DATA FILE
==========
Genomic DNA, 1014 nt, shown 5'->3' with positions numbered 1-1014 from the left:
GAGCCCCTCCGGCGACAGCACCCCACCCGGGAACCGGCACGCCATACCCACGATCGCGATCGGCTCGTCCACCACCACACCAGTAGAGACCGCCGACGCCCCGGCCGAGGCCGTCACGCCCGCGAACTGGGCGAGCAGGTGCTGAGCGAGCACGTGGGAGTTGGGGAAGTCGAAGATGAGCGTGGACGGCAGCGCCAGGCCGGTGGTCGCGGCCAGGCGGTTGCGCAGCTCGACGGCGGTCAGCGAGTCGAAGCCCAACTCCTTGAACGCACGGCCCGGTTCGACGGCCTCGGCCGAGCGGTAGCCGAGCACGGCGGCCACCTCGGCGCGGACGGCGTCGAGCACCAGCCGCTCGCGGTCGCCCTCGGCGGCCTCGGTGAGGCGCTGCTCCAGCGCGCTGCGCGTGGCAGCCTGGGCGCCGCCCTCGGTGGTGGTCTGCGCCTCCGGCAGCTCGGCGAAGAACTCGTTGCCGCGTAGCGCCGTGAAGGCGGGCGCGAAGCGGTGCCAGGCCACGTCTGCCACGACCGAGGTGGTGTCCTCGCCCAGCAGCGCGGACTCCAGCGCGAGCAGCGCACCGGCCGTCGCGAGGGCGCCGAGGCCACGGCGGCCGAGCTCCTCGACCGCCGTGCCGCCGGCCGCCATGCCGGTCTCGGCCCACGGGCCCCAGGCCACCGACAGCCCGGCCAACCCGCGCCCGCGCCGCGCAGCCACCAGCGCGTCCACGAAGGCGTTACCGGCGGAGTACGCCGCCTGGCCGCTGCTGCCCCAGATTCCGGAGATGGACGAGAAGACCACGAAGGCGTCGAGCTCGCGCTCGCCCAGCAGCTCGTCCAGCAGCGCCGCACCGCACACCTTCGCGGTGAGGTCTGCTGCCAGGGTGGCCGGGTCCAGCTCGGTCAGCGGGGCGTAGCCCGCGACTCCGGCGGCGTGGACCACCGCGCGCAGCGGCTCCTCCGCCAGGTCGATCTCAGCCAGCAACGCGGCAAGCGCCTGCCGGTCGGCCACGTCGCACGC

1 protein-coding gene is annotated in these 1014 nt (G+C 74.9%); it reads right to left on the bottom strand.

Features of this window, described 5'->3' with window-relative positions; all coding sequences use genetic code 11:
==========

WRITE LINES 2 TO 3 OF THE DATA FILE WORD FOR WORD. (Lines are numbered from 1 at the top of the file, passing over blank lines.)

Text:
GAGCCCCTCCGGCGACAGCACCCCACCCGGGAACCGGCACGCCATACCCACGATCGCGATCGGCTCGTCCACCACCACACCAGTAGAGACCGCCGACGCCCCGGCCGAGGCCGTCACGCCCGCGAACTGGGCGAGCAGGTGCTGAGCGAGCACGTGGGAGTTGGGGAAGTCGAAGATGAGCGTGGACGGCAGCGCCAGGCCGGTGGTCGCGGCCAGGCGGTTGCGCAGCTCGACGGCGGTCAGCGAGTCGAAGCCCAACTCCTTGAACGCACGGCCCGGTTCGACGGCCTCGGCCGAGCGGTAGCCGAGCACGGCGGCCACCTCGGCGCGGACGGCGTCGAGCACCAGCCGCTCGCGGTCGCCCTCGGCGGCCTCGGTGAGGCGCTGCTCCAGCGCGCTGCGCGTGGCAGCCTGGGCGCCGCCCTCGGTGGTGGTCTGCGCCTCCGGCAGCTCGGCGAAGAACTCGTTGCCGCGTAGCGCCGTGAAGGCGGGCGCGAAGCGGTGCCAGGCCACGTCTGCCACGACCGAGGTGGTGTCCTCGCCCAGCAGCGCGGACTCCAGCGCGAGCAGCGCACCGGCCGTCGCGAGGGCGCCGAGGCCACGGCGGCCGAGCTCCTCGACCGCCGTGCCGCCGGCCGCCATGCCGGTCTCGGCCCACGGGCCCCAGGCCACCGACAGCCCGGCCAACCCGCGCCCGCGCCGCGCAGCCACCAGCGCGTCCACGAAGGCGTTACCGGCGGAGTACGCCGCCTGGCCGCTGCTGCCCCAGATTCCGGAGATGGACGAGAAGACCACGAAGGCGTCGAGCTCGCGCTCGCCCAGCAGCTCGTCCAGCAGCGCCGCACCGCACACCTTCGCGGTGAGGTCTGCTGCCAGGGTGGCCGGGTCCAGCTCGGTCAGCGGGGCGTAGCCCGCGACTCCGGCGGCGTGGACCACCGCGCGCAGCGGCTCCTCCGCCAGGTCGATCTCAGCCAGCAACGCGGCAAGCGCCTGCCGGTCGGCCACGTCGCACGC

1 protein-coding gene is annotated in these 1014 nt (G+C 74.9%); it reads right to left on the bottom strand.